Olivia Dreisinger (English Language & Literatures)

Olivia Dreisinger’s Public Engagement Award recognizes her commitment to accessibility and open-access across both traditional and non-traditional mediums (podcast, documentary, archive), and for her multidirectional approach to disability research that looks outward to examine timely social issues as well as inward to explore the embodied experiences of disabled scholars within academia.

Olivia Dreisinger smiles while wearing a black sweater. She has brown hair.

Olivia is a disabled artist, scholar, and writer. Her own fluctuating physical abilities often dictate how she produces work—a process that regularly leads her to new and generative mediums to explore. Her work has been supported by Canada Council for the Arts, BC Arts Council, the National Film Board of Canada, and the Social Sciences and Humanities Research Council. In 2021, she received the Emerging Digital Artist Award from EQ Bank. Currently, she is pursuing a PhD in English Literature at the University of British Columbia.

Emily Jean Leischner (Anthropology)

Emily Jean Leischner’s Public Engagement Award recognizes her contribution toward decolonizing university-community relations through her engagement in ongoing research co-creation and community-based projects with the Nuxalk First Nation that counteract colonial logics by centring Nuxalk laws and protocols. 

Emily Jean Leischner smiles in a photo taken outside on a boat with the ocean in the background. She has brown hair and wears a blue hat that says "You are on native land" in white letters.

Emily is a settler, community-based researcher who studies and works with museums and archives. In reciprocity with colleagues and friends from the Nuxalk First Nation, she researches the historical and contemporary appropriation of Nuxalk knowledge and heritage, collaborating on projects that reclaim and uphold Nuxalk sovereignty. Her dissertation examines resource extraction and settler colonialism in the capture, imprisonment, and return of sound recordings of Nuxalk voices in museums and archives. She’s also the co-host of Using and Refusing Museums on Nuxalk Radio.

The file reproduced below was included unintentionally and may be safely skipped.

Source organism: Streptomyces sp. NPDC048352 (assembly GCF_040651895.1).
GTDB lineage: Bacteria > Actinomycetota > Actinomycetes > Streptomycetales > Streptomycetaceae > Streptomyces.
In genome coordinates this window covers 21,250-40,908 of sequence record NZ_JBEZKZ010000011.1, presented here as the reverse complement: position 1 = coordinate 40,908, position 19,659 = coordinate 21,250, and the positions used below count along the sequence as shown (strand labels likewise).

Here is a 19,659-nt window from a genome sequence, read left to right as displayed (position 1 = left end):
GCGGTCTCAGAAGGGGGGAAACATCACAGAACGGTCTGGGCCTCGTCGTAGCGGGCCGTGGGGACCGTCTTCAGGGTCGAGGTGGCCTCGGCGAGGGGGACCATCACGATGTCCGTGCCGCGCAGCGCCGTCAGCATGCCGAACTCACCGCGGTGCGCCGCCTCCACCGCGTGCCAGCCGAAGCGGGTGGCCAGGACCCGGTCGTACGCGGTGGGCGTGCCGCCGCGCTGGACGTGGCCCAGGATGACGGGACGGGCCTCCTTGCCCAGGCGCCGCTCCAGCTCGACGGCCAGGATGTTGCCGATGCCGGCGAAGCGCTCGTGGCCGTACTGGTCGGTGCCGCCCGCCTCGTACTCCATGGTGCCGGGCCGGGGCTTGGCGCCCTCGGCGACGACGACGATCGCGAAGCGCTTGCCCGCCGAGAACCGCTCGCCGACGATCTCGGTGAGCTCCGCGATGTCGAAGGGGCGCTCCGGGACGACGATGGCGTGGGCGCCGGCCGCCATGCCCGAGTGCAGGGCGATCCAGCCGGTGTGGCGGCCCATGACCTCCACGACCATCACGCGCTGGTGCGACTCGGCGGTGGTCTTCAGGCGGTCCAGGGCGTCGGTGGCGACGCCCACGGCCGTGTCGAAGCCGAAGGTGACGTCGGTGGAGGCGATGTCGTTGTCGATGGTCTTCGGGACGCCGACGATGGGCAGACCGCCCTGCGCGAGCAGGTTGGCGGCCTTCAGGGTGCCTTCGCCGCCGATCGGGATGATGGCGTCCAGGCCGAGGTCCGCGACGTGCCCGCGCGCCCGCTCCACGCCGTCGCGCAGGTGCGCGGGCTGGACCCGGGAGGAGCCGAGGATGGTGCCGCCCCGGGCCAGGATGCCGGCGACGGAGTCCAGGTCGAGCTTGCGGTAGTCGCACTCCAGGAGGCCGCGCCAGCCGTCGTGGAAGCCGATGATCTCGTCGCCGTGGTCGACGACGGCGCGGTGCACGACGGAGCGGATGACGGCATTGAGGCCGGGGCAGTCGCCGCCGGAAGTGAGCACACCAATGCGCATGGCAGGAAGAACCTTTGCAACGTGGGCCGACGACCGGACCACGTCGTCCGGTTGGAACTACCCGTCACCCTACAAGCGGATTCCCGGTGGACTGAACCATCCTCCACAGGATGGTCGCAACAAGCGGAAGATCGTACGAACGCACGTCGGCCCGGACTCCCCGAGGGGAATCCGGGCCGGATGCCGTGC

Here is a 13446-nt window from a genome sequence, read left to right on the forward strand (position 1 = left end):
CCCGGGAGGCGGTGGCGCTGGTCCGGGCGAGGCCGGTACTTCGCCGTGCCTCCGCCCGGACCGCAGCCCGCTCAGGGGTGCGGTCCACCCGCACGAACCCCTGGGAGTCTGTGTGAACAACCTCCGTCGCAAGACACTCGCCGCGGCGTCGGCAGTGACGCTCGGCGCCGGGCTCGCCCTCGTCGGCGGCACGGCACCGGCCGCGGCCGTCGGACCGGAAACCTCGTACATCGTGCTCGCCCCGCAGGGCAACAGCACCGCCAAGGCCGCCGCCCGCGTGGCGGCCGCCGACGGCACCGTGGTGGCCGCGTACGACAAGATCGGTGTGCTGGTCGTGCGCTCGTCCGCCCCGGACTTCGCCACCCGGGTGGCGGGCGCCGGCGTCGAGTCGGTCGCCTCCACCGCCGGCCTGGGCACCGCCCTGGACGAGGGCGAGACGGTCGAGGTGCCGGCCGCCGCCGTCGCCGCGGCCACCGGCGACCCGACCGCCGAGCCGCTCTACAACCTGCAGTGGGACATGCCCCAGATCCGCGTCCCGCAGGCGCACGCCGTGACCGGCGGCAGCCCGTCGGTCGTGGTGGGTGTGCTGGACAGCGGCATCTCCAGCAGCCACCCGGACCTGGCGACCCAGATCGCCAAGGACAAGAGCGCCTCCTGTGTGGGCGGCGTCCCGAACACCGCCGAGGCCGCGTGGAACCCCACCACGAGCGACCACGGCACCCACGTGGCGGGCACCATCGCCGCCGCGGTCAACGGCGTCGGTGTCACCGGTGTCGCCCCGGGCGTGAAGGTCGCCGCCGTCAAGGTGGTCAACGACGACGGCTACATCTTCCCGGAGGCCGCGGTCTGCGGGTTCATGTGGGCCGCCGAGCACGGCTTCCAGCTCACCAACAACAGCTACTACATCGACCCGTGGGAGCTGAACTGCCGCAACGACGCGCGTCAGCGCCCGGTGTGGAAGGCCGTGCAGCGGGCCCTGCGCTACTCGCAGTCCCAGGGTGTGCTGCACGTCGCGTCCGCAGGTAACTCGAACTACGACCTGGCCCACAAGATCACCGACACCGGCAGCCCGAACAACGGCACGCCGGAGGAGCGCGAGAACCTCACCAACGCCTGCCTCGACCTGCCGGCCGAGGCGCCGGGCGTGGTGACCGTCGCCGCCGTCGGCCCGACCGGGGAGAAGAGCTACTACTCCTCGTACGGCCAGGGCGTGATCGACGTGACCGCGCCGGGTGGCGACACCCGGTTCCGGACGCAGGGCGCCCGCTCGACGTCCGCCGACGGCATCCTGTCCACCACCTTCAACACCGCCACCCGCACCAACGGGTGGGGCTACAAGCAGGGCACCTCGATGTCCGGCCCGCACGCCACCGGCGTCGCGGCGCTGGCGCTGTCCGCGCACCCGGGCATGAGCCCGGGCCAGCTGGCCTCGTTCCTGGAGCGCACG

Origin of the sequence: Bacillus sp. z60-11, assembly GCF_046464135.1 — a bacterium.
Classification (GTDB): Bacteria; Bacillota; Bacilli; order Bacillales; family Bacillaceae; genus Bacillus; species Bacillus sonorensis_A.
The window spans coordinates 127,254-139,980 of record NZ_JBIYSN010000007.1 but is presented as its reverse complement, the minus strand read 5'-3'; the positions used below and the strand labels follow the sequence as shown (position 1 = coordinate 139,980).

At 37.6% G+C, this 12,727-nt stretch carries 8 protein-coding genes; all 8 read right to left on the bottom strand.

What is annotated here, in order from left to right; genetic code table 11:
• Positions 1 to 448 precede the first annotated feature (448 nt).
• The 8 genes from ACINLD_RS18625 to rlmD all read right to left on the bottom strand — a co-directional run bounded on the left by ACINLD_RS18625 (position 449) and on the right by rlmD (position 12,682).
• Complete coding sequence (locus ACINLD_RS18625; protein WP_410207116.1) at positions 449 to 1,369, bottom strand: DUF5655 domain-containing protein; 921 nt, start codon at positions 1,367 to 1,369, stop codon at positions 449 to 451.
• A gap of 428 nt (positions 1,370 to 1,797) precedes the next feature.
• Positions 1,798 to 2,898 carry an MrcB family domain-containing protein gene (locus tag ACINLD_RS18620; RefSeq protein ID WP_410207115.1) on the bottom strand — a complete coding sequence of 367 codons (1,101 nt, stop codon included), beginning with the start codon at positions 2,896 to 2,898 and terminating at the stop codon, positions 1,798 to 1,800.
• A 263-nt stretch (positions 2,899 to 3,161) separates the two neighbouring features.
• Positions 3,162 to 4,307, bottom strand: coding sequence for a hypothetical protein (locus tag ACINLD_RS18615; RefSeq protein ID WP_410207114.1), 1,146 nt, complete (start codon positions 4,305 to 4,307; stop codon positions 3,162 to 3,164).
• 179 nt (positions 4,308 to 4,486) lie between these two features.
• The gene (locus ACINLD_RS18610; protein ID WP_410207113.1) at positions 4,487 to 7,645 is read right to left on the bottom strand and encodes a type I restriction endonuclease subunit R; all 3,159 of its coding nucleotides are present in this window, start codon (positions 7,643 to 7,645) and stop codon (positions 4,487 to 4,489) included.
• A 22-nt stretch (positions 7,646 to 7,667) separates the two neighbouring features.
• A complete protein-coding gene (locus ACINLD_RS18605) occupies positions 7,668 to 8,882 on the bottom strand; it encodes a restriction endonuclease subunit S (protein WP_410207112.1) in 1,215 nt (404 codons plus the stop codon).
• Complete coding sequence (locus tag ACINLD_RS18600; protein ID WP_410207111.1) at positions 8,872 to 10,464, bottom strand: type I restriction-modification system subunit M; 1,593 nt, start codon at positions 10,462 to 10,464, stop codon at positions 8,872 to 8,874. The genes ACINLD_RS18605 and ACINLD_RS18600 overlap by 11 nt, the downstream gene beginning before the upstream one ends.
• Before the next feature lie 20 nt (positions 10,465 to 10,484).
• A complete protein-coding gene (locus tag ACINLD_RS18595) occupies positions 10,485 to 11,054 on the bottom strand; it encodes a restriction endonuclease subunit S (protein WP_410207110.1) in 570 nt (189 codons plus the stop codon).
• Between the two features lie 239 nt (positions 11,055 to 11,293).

Partner Organization

hua foundation

The winner of the award to recognize the contributions of a partner organization is the hua foundation in partnership with Dr. JP Catungal, for the timeliness of their C19 Response Coalition amid the pandemic; the intersectional, anti-racist, and anti-colonial approaches used to develop their culturally and linguistically appropriate resources through the Response Coalition and Language Access Project; and their engagement of youth and student community members.

Since 2020, hua foundation has been working in partnership with Dr. JP Catungal (UBC Social Justice Institute and Asian Canadian and Asian Migration Studies) to respond to language and cultural inaccessibility as an issue faced by Asian Canadian communities in Metro Vancouver. Their partnership began at the start of the COVID-19 pandemic, working with community partners as part of the C19 Response Coalition. Collectively, they produced culturally responsive and linguistically appropriate COVID-19 resources for Vietnamese, Tagalog, and Chinese speaking communities, and witnessed how systemic language inaccessibility is entrenched in public sector communications. In 2023, they launched the Language Access Project, which aims to support capacity and competency building toward language justice.

Left: the logos of the hua foundation appears in teal. Centre: the logo for the Language Access Project appears in yellow. And Right: the language for the Covid 19 Response Coalition appears in yellow.